4. The future of innovation is all about meeting customer passion. I see a future marked by an explosion of complexity and an explosion of devices raging from computers, mobile phones, house gargets to motoring devices given the earlier explosion of application software. And network options will become central in our lives in that connectivity will no longer be an option but a must have as we stay connected with global communities. Our social live and professional live is converging. The distinction is becoming blurred and what this entails is that devices we use in social and professional life are becoming uniform. So if devices are becoming uniform, the challenge for innovation and would be innovators is to be able to strike a right balance of the network solutions/options that represents a seamless switch from home to professional use and vice versa. With telecommuting (working from home) gaining traction, it becomes pertinent for future innovation to find the right mix of technologies that are required to make us more productive from our social communities. In which case competitiveness will be more closely linked to coming up with a network options/solutions that optimise the use of these technologies.
All this will impact our social dynamics, how we socialise and interact with each other will definitely change. In fact we are in the midst of the biggest social transformation ushered in by the facebook, twiter, linkedin etc. This has even affected how companies do their business. Businesses follow people and wherever people are gathered – virtual or physical. There is going to be an explosion of social commerce, borne by using the platform initially used for social games but now used for commerce.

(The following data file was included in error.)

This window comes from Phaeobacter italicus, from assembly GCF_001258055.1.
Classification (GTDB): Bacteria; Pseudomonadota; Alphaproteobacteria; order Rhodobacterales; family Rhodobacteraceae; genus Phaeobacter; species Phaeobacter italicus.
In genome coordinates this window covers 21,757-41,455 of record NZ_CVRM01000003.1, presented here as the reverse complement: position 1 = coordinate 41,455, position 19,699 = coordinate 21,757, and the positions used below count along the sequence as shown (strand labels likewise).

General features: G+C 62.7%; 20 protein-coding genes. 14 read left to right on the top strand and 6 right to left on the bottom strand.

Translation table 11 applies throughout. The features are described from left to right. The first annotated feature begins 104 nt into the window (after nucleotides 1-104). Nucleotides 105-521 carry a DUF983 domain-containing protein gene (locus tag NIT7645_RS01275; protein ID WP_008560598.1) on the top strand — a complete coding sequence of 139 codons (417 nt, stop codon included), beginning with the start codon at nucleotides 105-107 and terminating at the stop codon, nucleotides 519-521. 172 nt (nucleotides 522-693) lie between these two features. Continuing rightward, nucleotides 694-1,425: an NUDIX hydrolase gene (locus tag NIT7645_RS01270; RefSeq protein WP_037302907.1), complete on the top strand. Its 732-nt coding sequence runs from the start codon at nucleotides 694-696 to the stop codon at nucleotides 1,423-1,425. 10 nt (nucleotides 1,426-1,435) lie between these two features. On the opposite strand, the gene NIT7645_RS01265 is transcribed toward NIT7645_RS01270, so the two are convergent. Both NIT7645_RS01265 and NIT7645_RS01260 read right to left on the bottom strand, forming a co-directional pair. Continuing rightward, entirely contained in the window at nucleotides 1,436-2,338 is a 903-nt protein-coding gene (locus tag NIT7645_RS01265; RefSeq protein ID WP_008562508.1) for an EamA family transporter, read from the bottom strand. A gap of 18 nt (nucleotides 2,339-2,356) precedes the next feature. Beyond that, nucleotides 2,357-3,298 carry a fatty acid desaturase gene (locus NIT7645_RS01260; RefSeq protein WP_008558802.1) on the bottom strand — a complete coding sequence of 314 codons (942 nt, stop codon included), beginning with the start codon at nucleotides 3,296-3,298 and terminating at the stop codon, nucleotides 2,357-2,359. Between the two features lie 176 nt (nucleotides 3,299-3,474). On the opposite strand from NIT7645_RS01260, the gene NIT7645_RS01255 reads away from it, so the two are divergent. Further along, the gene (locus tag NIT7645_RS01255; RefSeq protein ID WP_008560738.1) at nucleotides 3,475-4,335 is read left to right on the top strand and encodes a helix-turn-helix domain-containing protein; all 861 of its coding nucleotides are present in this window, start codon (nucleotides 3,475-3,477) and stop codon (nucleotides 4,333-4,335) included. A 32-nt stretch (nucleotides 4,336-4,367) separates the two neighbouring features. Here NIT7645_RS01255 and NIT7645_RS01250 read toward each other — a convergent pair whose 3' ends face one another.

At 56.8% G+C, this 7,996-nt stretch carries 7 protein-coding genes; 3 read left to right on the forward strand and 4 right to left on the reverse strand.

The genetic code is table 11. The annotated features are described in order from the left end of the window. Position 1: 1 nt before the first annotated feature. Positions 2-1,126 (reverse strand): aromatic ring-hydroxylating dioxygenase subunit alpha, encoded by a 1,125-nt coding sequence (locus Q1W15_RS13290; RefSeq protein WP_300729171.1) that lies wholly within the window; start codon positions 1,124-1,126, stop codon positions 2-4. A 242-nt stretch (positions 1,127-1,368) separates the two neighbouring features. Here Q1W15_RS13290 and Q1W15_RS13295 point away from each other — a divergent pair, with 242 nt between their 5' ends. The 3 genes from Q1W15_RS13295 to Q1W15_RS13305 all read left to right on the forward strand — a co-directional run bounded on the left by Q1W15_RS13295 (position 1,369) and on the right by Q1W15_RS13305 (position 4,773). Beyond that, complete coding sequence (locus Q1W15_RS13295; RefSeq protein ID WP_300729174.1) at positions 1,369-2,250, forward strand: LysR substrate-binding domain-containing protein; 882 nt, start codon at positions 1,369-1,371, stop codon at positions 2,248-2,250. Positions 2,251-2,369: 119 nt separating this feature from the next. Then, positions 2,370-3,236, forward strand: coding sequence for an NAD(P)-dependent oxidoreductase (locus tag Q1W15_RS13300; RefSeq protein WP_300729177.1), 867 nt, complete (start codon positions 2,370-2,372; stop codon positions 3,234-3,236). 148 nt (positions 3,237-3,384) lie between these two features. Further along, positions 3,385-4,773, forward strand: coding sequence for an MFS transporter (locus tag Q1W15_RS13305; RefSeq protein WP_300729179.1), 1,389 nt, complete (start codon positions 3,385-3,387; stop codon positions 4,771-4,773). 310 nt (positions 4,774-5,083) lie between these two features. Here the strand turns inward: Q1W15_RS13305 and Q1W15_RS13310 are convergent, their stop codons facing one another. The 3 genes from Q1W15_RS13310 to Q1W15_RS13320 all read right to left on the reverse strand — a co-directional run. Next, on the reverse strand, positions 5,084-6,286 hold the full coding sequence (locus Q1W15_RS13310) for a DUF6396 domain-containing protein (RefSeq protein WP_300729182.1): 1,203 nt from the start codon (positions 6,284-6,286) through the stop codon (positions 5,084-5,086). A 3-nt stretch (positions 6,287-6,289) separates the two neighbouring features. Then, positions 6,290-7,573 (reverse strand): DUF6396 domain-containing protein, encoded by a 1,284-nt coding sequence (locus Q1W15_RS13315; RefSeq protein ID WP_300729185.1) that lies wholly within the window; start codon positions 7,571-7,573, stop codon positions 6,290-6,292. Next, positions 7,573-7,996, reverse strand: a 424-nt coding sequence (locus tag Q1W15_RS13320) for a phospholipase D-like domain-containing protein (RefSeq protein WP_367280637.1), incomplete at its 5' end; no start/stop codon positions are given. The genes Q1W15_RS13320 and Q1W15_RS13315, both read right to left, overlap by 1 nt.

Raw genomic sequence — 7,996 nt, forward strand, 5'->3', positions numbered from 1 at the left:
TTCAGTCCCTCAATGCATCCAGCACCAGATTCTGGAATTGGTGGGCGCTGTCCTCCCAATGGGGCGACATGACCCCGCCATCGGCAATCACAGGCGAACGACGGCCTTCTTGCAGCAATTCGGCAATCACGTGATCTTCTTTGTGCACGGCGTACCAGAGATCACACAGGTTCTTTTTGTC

It is quit interesting to note the developments that are setting in from sensor management platforms as well. Sensor management are now starting to become part of home management, its now possible that the computer system in the house will advise you on your dressing, can monitor kids playing and will advice if there is an impeding danger about to happen and even assisting people on managing their health by constantly reminding old people to take necessary medication and tests.
Now it is crucial that we are not left behind in understanding how the ground where we stand is shifting. Here is how I think it is going to play out: When you combine the explosion of applications, smart devices networks and sensored data, this results in the provision of “intelligent solutions” (a variety of software applications used to analyse an organisation’s raw data). For example, digitalisation of content is getting more pronounced, books are going digital now. The advent of intelligent solutions will give rise to the emergency of digital fortresses. This is where you have somebody, a trusted outsider where you can have your information managed, coordinated and distributed. In fact this already happening in organisations like Amazon.com with “clouding computing” However, all gadgets and network solutions have got to get simpler and compatible.
Therefore, more innovation is likely to come from the social communities such as the games communities. I see the virtual communities becoming the hotbeds for innovation. The strength of virtual communities is that they have a strong appeal in human perception and once something can be pictured in the mind, humans will strive towards it. More importantly, the virtual world is going to influence innovation, something great is going to emerge from the virtual world but I cannot put a finger to it now. Let the dream go on!